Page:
One of the greatest of his time, if not all time. Also a proud American hero. Unfortunately, people hate him for being 'bitter' towards today's players, which I think wrongly colors his wonderful career. Hopefully, he'll be remembered alongside the likes of Seaver, Johnson, Ryan, Koufax, and others as among the most dominant pitchers in MLB history.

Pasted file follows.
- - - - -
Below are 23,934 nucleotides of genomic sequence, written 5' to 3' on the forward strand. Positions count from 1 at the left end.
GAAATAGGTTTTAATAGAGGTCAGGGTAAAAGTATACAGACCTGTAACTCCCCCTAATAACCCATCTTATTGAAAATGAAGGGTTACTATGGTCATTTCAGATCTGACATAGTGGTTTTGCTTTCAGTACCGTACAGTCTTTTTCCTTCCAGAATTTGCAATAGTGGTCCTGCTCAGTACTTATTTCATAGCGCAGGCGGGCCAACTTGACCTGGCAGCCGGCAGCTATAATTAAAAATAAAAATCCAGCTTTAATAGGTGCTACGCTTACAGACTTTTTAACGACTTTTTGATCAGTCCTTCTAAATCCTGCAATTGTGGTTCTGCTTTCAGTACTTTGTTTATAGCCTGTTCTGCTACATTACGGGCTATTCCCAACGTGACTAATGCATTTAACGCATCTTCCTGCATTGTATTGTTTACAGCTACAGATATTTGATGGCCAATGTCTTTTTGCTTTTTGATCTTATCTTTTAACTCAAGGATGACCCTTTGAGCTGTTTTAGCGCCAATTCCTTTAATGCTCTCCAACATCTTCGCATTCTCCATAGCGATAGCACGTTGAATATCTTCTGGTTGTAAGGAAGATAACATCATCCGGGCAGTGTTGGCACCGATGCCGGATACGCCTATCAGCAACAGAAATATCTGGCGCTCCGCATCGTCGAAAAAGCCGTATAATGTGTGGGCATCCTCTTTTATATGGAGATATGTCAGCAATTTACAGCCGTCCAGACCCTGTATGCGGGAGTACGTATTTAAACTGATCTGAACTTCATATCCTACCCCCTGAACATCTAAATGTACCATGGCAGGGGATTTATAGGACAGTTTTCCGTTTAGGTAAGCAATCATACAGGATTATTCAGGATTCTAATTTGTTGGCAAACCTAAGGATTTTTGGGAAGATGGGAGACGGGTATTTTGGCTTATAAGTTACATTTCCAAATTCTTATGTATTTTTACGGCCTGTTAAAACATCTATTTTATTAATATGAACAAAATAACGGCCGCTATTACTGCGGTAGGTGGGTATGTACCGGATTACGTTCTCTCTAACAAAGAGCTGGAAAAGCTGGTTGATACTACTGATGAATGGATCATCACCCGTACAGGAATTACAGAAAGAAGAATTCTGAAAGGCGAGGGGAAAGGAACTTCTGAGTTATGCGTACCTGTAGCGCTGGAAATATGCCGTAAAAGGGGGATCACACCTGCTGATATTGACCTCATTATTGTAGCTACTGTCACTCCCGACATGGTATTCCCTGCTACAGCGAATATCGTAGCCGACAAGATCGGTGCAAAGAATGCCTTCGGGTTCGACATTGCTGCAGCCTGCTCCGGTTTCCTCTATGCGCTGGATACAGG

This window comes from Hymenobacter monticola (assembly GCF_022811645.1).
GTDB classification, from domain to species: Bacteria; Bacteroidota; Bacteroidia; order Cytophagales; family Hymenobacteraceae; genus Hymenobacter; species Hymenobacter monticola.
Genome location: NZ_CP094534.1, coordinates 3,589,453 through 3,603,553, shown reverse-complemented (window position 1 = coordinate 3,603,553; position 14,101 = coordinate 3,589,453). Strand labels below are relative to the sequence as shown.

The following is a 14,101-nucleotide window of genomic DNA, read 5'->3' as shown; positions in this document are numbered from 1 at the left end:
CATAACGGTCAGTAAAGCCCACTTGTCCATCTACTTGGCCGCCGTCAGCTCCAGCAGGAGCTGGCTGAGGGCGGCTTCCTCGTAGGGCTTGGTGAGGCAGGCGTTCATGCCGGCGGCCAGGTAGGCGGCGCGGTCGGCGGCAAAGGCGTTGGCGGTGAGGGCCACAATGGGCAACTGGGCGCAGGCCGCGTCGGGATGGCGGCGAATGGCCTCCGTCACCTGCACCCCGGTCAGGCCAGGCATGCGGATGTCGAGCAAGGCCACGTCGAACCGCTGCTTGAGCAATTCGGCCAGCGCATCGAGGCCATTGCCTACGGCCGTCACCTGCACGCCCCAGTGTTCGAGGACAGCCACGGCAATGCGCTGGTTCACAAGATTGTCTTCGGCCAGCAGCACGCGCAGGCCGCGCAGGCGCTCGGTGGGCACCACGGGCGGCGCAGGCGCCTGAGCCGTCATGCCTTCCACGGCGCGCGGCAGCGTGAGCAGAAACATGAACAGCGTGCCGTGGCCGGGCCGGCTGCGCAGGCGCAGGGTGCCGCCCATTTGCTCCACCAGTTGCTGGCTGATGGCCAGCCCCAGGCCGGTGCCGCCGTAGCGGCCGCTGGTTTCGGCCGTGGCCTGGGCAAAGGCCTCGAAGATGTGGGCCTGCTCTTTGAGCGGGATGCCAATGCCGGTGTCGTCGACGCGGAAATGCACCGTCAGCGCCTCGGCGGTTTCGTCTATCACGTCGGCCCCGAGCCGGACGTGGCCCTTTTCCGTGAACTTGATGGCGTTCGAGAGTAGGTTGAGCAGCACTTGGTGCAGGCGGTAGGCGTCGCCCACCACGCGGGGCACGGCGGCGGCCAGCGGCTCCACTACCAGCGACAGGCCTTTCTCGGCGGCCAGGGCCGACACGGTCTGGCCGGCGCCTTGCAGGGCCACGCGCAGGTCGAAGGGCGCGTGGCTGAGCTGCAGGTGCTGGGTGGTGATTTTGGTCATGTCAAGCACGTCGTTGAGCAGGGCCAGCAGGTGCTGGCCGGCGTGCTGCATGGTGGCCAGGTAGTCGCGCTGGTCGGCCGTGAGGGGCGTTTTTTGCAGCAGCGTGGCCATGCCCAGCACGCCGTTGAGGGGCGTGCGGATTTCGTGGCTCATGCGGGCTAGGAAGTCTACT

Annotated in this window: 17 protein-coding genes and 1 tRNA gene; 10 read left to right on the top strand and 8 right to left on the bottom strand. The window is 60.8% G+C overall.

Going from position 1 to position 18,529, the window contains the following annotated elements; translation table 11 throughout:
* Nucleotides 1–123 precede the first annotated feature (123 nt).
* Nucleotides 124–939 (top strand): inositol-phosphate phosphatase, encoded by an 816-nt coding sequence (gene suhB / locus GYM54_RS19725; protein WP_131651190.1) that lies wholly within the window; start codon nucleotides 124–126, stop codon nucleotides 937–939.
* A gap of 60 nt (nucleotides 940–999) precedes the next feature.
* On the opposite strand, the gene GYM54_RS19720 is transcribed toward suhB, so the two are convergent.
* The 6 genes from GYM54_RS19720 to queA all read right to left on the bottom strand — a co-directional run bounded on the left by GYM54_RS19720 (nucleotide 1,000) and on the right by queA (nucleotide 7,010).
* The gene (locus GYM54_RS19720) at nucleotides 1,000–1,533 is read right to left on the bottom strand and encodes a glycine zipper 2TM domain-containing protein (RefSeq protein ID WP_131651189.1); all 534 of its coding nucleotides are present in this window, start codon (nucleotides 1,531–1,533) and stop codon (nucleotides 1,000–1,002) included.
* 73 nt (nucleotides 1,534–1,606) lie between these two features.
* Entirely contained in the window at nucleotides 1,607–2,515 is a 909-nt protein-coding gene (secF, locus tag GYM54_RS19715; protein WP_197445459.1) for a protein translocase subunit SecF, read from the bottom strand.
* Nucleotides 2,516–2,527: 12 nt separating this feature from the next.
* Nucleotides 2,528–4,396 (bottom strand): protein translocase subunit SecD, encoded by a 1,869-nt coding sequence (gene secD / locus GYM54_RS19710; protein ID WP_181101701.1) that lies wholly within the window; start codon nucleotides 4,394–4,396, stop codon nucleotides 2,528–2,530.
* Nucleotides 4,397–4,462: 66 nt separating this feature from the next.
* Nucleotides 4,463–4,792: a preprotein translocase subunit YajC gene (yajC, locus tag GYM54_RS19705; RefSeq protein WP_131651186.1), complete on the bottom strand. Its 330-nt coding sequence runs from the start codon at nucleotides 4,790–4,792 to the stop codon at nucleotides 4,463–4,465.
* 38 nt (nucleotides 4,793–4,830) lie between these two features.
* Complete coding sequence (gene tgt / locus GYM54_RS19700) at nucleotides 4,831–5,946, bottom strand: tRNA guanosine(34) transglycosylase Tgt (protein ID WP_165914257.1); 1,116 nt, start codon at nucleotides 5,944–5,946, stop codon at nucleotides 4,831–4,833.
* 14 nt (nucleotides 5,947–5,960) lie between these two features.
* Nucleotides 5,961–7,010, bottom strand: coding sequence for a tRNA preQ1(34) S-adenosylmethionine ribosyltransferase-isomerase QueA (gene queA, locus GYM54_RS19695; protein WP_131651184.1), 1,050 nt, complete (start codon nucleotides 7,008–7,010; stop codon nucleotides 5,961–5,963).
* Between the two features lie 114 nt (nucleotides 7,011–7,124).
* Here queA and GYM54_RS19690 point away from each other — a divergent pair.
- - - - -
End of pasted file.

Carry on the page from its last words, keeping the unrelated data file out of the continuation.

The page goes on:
I remember as a kid, seeing the USS Alabama which he serves on during the war, and they had his bunk marked and a little plaque dedicated to him. I had never heard of him really so I found a book in the library that told an abridged tale of his life. Seemed like a great man.
I just think that the perspective is three-fold: a) Clemens doesn't have to pitch; b) Who else is out there and available; c) How much money/exposure does signing him and having him pitch for your team generate?